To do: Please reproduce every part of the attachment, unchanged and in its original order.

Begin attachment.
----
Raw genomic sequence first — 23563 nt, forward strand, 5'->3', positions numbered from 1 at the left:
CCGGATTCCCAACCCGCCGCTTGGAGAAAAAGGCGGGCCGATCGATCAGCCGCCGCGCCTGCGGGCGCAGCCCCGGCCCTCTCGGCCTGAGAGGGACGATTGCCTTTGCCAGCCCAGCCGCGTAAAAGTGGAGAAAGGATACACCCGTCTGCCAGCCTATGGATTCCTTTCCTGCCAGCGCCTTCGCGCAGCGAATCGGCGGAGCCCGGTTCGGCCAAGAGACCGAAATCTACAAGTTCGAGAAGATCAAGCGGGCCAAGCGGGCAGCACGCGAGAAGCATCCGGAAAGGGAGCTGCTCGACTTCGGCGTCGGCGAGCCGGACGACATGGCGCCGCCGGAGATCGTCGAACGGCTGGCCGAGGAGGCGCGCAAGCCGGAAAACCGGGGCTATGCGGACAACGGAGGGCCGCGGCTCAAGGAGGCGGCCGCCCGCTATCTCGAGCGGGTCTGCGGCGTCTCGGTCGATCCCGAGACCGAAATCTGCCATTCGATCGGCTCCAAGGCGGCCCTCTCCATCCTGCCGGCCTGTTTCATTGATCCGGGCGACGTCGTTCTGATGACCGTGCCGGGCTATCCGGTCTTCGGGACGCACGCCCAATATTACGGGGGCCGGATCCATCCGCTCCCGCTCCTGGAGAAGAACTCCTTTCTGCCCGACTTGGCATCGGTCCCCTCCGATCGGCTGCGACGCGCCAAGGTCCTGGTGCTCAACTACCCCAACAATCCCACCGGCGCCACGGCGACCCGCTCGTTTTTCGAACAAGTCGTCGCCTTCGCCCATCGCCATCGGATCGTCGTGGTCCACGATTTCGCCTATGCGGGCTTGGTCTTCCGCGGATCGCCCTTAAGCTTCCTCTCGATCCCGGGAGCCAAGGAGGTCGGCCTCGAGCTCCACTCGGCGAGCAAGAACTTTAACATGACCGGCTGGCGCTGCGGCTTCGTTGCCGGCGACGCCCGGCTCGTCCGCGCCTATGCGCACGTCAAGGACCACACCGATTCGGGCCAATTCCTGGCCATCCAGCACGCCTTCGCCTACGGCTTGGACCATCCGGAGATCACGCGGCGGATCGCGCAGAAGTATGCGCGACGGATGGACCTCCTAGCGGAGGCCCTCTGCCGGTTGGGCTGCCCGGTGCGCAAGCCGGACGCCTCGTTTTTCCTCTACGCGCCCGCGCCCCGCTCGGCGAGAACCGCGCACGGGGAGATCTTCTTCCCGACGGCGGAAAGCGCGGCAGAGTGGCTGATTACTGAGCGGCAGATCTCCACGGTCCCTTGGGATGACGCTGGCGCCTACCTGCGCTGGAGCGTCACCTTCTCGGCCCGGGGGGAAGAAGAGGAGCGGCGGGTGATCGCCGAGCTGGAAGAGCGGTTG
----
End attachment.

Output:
Raw genomic sequence first — 23563 nt, forward strand, 5'->3', positions numbered from 1 at the left:
CCGGATTCCCAACCCGCCGCTTGGAGAAAAAGGCGGGCCGATCGATCAGCCGCCGCGCCTGCGGGCGCAGCCCCGGCCCTCTCGGCCTGAGAGGGACGATTGCCTTTGCCAGCCCAGCCGCGTAAAAGTGGAGAAAGGATACACCCGTCTGCCAGCCTATGGATTCCTTTCCTGCCAGCGCCTTCGCGCAGCGAATCGGCGGAGCCCGGTTCGGCCAAGAGACCGAAATCTACAAGTTCGAGAAGATCAAGCGGGCCAAGCGGGCAGCACGCGAGAAGCATCCGGAAAGGGAGCTGCTCGACTTCGGCGTCGGCGAGCCGGACGACATGGCGCCGCCGGAGATCGTCGAACGGCTGGCCGAGGAGGCGCGCAAGCCGGAAAACCGGGGCTATGCGGACAACGGAGGGCCGCGGCTCAAGGAGGCGGCCGCCCGCTATCTCGAGCGGGTCTGCGGCGTCTCGGTCGATCCCGAGACCGAAATCTGCCATTCGATCGGCTCCAAGGCGGCCCTCTCCATCCTGCCGGCCTGTTTCATTGATCCGGGCGACGTCGTTCTGATGACCGTGCCGGGCTATCCGGTCTTCGGGACGCACGCCCAATATTACGGGGGCCGGATCCATCCGCTCCCGCTCCTGGAGAAGAACTCCTTTCTGCCCGACTTGGCATCGGTCCCCTCCGATCGGCTGCGACGCGCCAAGGTCCTGGTGCTCAACTACCCCAACAATCCCACCGGCGCCACGGCGACCCGCTCGTTTTTCGAACAAGTCGTCGCCTTCGCCCATCGCCATCGGATCGTCGTGGTCCACGATTTCGCCTATGCGGGCTTGGTCTTCCGCGGATCGCCCTTAAGCTTCCTCTCGATCCCGGGAGCCAAGGAGGTCGGCCTCGAGCTCCACTCGGCGAGCAAGAACTTTAACATGACCGGCTGGCGCTGCGGCTTCGTTGCCGGCGACGCCCGGCTCGTCCGCGCCTATGCGCACGTCAAGGACCACACCGATTCGGGCCAATTCCTGGCCATCCAGCACGCCTTCGCCTACGGCTTGGACCATCCGGAGATCACGCGGCGGATCGCGCAGAAGTATGCGCGACGGATGGACCTCCTAGCGGAGGCCCTCTGCCGGTTGGGCTGCCCGGTGCGCAAGCCGGACGCCTCGTTTTTCCTCTACGCGCCCGCGCCCCGCTCGGCGAGAACCGCGCACGGGGAGATCTTCTTCCCGACGGCGGAAAGCGCGGCAGAGTGGCTGATTACTGAGCGGCAGATCTCCACGGTCCCTTGGGATGACGCTGGCGCCTACCTGCGCTGGAGCGTCACCTTCTCGGCCCGGGGGGAAGAAGAGGAGCGGCGGGTGATCGCCGAGCTGGAAGAGCGGTTG